Plan out your Expenses

It’s very easy to get off track. You’re humming along, living on a budget – even making payments to pay down your debt – YES, you are on the road to financial freedom! And then it happens…

You receive that huge bill or a major ‘unexpected’ expense hammers you, and throws off all your diligence of being frugal, saving, and eliminating debt. It happens to us all and there is very little to do in order to avoid it – but – you can plan for it and lighten the burden.

Plan it out

The 8th money principle is to plan your unexpected expenses and big yearly purchases.  This concept is not talked about much, but is critical to keep you on track living frugally. The value you get from planning out your expenses is that you will stay on budget, continue to pay off debt, and not lose steam in in your financial quest for freedom. In many ways it is your secret weapon to keep momentum moving forward.


Step 1: Figure it out…

Your first step to planning for expenses is to figure out all the larger purchases or expenses that you will encounter throughout the year. These are expenses that you will not experience month to month routinely. (don’t forget big purchases!) Some examples will be christmas expenses, birthdays, life insurance, auto insurance, vacation expenses, running shoes, car repairs, home repairs, camp for the kids, etc. They can be either yearly expenses, quarterly expenses, or somewhat random expenses throughout the year.

Take a moment to plan for these expenses. Track them all down on a spreadsheet and figure out the total. Be sure you are accurate and have accounted for everything. This is an important step in budgeting that can’t be overlooked, as to live on a budget requires you account for these irregular expenses.

Once you have them all documented, it is time to figure out your monthly burden – so divide by 12 and figure out your average monthly expense based on everything. Include this in your budget number and hold onto it for now… (we’ll use it later).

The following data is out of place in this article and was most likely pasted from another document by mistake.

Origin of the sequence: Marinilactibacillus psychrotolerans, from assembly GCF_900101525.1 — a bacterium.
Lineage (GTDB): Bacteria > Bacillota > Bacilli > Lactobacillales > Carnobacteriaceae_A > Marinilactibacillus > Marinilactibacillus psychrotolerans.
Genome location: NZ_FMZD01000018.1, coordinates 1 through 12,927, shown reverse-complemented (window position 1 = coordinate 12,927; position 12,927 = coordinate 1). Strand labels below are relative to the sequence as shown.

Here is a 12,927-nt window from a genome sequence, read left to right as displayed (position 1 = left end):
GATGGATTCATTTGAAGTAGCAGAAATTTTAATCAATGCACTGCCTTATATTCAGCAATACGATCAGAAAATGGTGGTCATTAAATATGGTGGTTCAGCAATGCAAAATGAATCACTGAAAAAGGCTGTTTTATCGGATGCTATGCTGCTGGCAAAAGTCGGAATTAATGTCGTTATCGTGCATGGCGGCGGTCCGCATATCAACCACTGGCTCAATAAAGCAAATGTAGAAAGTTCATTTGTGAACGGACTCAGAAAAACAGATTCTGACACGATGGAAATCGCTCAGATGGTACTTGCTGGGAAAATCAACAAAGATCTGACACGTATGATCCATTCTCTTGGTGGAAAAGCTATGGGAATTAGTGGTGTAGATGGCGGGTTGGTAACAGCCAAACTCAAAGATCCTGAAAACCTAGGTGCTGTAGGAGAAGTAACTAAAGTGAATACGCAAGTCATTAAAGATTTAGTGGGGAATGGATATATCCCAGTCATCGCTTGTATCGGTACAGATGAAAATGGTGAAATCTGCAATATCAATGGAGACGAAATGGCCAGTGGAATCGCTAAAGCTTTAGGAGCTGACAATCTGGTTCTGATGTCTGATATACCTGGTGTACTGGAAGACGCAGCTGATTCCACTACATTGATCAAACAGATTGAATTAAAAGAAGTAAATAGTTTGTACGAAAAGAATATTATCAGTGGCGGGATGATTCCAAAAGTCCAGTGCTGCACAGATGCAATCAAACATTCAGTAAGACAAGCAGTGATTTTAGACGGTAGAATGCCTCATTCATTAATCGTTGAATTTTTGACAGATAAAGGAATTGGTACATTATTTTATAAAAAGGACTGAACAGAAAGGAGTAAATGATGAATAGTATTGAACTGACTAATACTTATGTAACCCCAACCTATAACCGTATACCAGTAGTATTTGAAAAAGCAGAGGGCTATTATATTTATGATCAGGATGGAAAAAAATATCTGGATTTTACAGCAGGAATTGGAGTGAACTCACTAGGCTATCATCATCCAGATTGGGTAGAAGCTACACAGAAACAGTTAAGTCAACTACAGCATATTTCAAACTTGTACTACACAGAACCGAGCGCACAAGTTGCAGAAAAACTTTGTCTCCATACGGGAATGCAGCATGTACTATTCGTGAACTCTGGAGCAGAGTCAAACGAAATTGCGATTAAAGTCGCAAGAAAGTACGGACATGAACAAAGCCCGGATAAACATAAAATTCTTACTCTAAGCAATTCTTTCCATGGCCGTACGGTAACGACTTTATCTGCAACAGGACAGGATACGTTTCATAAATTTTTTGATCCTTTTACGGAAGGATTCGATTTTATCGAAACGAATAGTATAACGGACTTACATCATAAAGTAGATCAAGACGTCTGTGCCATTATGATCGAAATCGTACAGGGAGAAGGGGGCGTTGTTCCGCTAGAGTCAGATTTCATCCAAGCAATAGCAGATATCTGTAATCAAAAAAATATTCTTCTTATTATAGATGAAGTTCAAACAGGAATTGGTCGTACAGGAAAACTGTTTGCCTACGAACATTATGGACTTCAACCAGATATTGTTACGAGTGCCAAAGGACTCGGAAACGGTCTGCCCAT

Step 2: Start with a emergency savings account

The second step is to create what I call ‘emergency savings’. The purpose of this savings account is to allow you to have a cushion while you are living on a budget, just in case an unexpected expense occurs that requires you to spend some cash you haven’t planned for step 1. You can then pull from this fund to pay your current expense, and continue on living without derailing your debt elimination plan or just your frugal lifestyle.

How much should you save? I typically recommend having at least a thousand in your ‘emergency savings’ account. Remember, the goal here is to keep you on target and not ‘derail’ your current financial plan of eliminating debt or living frugally. You need enough to accomplish this which is why I recommend roughly 1-2 thousand – any more can be used to pay off debt right away – so working with the balance is really something you need to determine in your own situation.


Step 3: Auto-Transfer to savings to cover these expenses

Now take the budget number from step 1 and begin saving  this automatically every month. I recommend creating a recurring automatic transfer from your primary checking into this savings account. The beauty of this, is that it insures you will have the money available when the expense hits you and won’t  knock you off guard. You won’t have to think about moving it, and will begin living without the money – thus creating the ‘easy button’ for saving.

This method is truly magic and will keep you on budget. The second benefit is that it will keep you from using debt to pay for planned expenses – which will in turn keep the expenses lower as you will never have to pay interest on that special  vacation or Christmas gifts.

The third benefit is the freedom it provides to pay for everything with money in hand. When you’re paying for everything with credit, you are immediately in the hole and have the obligation to pay back. This creates the overwhelming feeling of ‘financial oppression’, which is why everyone hates debt. By paying with cash, you won’t experience this oppressive feeling, and instead will have a sense of freedom and control. (you can thank me later)

This freedom is what you’ll feel when you get out of debt completely, control your spending, and live frugally. Believe me – It’s great to be financially free!

Leave a comment

Your email address will not be published.